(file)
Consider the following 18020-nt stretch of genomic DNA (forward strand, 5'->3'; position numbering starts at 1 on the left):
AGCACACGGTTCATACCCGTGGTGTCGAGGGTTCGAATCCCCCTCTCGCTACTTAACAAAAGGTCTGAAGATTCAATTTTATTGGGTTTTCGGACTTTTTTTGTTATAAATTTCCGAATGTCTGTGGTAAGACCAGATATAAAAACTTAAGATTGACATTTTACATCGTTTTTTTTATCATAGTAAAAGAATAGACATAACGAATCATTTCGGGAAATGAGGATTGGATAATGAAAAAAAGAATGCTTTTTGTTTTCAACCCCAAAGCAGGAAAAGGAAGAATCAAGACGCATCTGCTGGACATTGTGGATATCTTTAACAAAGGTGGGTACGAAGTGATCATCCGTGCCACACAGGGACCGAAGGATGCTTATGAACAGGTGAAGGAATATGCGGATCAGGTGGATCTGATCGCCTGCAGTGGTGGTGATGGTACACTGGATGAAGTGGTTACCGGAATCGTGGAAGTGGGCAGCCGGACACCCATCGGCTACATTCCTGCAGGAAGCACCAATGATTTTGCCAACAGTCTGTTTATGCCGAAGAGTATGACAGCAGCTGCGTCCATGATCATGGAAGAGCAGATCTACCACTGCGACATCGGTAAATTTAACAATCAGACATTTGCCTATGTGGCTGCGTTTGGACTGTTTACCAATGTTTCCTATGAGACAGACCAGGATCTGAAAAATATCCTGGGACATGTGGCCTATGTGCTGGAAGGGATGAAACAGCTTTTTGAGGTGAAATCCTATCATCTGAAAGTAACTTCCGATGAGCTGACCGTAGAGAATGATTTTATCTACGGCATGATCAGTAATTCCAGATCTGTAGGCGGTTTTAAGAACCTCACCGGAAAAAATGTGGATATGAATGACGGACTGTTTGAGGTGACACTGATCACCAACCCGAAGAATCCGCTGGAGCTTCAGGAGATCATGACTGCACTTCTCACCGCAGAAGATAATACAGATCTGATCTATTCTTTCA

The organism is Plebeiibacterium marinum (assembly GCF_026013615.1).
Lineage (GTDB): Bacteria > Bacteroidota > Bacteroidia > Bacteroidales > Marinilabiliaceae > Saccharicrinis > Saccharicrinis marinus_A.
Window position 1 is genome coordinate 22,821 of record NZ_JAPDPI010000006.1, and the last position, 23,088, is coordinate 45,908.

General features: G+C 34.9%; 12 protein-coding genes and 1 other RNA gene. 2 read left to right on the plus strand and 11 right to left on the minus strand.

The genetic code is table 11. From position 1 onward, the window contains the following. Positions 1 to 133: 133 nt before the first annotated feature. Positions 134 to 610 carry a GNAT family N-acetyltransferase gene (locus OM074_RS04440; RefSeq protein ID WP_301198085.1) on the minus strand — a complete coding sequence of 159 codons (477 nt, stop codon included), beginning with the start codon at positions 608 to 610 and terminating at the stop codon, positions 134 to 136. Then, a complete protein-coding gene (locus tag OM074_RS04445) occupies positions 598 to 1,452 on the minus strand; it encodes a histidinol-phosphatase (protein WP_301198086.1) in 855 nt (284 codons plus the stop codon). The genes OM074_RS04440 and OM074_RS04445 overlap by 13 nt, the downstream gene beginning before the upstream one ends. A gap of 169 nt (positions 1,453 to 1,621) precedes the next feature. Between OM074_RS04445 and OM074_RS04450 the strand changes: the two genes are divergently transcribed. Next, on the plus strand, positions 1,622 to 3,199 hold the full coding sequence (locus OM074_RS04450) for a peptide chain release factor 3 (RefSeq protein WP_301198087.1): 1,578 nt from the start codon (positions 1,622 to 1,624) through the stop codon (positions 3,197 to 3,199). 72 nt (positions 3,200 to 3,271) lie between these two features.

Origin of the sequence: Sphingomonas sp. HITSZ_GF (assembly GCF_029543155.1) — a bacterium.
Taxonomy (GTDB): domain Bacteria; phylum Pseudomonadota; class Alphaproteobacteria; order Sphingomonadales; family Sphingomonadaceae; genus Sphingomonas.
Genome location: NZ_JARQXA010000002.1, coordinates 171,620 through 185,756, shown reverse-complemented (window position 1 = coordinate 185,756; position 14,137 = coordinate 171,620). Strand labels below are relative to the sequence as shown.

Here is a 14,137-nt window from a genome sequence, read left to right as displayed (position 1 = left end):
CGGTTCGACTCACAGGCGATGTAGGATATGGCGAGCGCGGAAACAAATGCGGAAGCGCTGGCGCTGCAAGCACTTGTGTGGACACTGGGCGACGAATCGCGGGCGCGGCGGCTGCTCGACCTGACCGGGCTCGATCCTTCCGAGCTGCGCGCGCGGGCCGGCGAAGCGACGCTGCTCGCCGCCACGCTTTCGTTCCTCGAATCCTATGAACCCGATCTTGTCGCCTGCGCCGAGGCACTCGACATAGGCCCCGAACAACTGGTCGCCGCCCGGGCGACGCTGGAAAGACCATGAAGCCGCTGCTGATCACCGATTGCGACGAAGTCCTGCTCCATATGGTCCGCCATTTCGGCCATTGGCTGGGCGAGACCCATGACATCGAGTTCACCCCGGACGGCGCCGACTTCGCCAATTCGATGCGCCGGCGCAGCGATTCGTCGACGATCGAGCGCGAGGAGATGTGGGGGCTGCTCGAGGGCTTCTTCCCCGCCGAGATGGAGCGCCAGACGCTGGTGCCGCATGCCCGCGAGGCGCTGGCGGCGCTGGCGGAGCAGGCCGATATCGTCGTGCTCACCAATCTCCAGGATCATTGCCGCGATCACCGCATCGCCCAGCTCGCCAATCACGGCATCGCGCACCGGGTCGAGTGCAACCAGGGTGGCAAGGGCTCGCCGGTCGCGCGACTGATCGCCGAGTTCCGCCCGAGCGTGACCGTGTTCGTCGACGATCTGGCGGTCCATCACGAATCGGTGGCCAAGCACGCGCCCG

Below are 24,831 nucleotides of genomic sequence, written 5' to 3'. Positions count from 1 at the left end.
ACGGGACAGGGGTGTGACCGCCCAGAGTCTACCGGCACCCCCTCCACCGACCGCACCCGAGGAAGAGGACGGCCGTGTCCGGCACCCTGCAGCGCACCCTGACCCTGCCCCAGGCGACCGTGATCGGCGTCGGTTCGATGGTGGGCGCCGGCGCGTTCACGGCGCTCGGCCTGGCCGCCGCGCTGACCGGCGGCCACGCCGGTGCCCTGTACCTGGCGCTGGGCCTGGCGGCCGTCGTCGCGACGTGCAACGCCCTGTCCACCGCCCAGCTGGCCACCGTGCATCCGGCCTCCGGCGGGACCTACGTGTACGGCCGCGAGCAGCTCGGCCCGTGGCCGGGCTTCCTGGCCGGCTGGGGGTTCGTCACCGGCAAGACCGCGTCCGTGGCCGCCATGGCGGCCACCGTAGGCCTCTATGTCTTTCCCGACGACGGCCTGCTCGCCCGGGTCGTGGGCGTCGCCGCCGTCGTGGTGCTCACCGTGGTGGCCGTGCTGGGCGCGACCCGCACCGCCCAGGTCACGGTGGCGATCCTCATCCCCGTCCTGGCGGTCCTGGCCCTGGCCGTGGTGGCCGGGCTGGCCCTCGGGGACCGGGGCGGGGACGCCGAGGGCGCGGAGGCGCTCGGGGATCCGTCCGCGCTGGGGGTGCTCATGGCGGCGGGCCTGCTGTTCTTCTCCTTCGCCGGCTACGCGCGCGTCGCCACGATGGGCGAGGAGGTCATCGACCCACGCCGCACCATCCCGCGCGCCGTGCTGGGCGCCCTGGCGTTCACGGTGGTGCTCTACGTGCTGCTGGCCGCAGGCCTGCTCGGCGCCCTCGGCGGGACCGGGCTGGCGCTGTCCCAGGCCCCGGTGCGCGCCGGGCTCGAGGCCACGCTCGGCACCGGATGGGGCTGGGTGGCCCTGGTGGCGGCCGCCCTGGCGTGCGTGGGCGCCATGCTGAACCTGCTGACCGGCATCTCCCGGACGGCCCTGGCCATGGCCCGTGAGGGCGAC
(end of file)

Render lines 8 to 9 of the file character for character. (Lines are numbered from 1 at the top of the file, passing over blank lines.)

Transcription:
Origin of the sequence: Sphingomonas sp. HITSZ_GF (assembly GCF_029543155.1) — a bacterium.
Taxonomy (GTDB): domain Bacteria; phylum Pseudomonadota; class Alphaproteobacteria; order Sphingomonadales; family Sphingomonadaceae; genus Sphingomonas.